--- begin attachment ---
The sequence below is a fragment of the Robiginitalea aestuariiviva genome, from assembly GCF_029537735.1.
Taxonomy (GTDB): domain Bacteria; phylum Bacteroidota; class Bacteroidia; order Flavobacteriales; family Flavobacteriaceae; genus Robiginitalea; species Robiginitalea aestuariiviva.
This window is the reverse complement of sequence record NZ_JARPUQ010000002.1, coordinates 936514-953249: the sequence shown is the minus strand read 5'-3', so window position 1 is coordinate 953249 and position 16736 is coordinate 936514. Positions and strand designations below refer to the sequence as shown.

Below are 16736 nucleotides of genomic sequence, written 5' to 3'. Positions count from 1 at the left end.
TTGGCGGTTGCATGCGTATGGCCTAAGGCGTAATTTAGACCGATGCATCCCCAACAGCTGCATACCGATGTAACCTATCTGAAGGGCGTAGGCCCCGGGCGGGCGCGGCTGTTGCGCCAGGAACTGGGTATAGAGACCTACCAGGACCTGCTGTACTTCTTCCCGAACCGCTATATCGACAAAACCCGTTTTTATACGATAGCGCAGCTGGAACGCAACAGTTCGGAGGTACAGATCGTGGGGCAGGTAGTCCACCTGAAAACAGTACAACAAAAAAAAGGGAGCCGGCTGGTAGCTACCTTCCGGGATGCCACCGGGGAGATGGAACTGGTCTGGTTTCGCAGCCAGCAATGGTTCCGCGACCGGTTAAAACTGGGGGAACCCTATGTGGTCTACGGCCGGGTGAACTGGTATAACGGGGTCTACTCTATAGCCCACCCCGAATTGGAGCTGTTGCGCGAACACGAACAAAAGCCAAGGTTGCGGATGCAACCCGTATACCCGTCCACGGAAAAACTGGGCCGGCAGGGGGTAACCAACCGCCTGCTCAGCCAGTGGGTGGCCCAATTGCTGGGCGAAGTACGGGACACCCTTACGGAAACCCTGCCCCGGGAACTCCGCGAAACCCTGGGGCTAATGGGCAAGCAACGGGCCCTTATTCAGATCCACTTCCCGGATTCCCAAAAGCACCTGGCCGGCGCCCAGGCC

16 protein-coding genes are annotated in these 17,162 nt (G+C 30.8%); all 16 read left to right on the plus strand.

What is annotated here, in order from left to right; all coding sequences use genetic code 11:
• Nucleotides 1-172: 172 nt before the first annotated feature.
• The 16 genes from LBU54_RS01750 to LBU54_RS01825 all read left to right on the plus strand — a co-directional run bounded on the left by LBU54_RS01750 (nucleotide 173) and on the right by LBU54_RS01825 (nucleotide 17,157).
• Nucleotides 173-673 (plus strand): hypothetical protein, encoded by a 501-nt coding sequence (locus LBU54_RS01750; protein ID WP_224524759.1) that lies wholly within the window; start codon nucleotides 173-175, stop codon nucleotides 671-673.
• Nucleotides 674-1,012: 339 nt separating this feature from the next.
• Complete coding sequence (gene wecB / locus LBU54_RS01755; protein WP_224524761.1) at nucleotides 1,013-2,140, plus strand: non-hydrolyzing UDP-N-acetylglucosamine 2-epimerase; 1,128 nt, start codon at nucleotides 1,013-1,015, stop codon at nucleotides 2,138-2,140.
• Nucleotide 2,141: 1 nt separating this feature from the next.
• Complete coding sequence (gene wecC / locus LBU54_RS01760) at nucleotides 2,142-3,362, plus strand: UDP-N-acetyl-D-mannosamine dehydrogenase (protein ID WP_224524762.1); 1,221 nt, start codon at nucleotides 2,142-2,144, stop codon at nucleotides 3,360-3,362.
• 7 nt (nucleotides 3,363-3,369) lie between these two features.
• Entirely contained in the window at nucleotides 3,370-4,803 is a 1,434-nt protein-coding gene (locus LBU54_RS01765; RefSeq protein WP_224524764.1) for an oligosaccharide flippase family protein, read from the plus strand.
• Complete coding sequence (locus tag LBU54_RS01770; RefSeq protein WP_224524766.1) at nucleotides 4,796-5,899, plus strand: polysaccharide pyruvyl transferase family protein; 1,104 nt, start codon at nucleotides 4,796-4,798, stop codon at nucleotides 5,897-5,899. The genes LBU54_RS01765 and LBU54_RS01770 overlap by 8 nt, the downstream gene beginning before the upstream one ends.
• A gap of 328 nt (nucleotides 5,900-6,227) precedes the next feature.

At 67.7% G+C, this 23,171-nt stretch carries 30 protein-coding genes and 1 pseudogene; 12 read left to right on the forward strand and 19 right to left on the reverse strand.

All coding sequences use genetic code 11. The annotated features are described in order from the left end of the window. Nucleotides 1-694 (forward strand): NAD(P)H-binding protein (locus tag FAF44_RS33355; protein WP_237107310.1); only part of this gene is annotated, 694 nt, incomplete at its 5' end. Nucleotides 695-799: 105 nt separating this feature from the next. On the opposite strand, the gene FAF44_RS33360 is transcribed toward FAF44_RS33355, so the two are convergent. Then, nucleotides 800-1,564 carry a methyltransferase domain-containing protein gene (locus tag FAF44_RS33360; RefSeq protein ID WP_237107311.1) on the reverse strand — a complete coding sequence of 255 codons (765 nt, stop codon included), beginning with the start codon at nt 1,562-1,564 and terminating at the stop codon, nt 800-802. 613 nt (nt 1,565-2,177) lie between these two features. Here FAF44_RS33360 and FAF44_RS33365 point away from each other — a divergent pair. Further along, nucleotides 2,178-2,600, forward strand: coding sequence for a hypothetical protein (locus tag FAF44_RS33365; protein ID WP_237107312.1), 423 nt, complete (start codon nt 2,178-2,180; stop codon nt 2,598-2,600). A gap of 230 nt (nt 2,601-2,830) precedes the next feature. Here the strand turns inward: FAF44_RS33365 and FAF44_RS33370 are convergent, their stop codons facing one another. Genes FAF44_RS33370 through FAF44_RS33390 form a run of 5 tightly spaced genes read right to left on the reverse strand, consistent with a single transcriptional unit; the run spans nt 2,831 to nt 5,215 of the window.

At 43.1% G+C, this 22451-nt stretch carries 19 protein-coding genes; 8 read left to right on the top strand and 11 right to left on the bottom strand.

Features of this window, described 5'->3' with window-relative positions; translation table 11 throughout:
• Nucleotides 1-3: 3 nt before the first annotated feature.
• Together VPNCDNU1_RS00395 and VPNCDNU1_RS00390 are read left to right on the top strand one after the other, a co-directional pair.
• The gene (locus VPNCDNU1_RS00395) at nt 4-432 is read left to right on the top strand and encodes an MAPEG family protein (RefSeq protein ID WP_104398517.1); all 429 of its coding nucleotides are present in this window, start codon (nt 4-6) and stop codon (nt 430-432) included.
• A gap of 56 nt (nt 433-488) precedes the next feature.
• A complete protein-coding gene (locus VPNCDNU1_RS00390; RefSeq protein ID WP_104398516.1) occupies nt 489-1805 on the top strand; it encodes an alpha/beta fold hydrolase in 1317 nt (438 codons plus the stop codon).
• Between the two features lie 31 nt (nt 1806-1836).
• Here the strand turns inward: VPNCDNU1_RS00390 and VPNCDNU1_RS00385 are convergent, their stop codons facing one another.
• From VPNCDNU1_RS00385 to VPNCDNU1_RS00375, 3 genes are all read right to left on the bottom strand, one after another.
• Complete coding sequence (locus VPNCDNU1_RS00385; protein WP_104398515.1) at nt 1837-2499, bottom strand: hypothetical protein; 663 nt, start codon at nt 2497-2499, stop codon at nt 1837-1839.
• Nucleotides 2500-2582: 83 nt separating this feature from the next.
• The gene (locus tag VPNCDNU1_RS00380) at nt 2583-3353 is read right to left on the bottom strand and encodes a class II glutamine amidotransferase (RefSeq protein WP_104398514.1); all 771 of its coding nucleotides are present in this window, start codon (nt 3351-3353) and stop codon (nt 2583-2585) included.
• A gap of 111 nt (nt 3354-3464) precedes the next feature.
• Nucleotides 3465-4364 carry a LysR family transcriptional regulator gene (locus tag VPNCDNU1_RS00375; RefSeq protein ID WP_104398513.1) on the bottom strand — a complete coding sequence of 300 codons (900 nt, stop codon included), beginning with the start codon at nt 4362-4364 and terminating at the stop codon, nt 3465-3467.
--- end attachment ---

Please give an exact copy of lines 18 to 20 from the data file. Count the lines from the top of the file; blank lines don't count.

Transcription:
• A gap of 328 nt (nucleotides 5,900-6,227) precedes the next feature.

At 67.7% G+C, this 23,171-nt stretch carries 30 protein-coding genes and 1 pseudogene; 12 read left to right on the forward strand and 19 right to left on the reverse strand.

All coding sequences use genetic code 11. The annotated features are described in order from the left end of the window. Nucleotides 1-694 (forward strand): NAD(P)H-binding protein (locus tag FAF44_RS33355; protein WP_237107310.1); only part of this gene is annotated, 694 nt, incomplete at its 5' end. Nucleotides 695-799: 105 nt separating this feature from the next. On the opposite strand, the gene FAF44_RS33360 is transcribed toward FAF44_RS33355, so the two are convergent. Then, nucleotides 800-1,564 carry a methyltransferase domain-containing protein gene (locus tag FAF44_RS33360; RefSeq protein ID WP_237107311.1) on the reverse strand — a complete coding sequence of 255 codons (765 nt, stop codon included), beginning with the start codon at nt 1,562-1,564 and terminating at the stop codon, nt 800-802. 613 nt (nt 1,565-2,177) lie between these two features. Here FAF44_RS33360 and FAF44_RS33365 point away from each other — a divergent pair. Further along, nucleotides 2,178-2,600, forward strand: coding sequence for a hypothetical protein (locus tag FAF44_RS33365; protein ID WP_237107312.1), 423 nt, complete (start codon nt 2,178-2,180; stop codon nt 2,598-2,600). A gap of 230 nt (nt 2,601-2,830) precedes the next feature. Here the strand turns inward: FAF44_RS33365 and FAF44_RS33370 are convergent, their stop codons facing one another. Genes FAF44_RS33370 through FAF44_RS33390 form a run of 5 tightly spaced genes read right to left on the reverse strand, consistent with a single transcriptional unit; the run spans nt 2,831 to nt 5,215 of the window.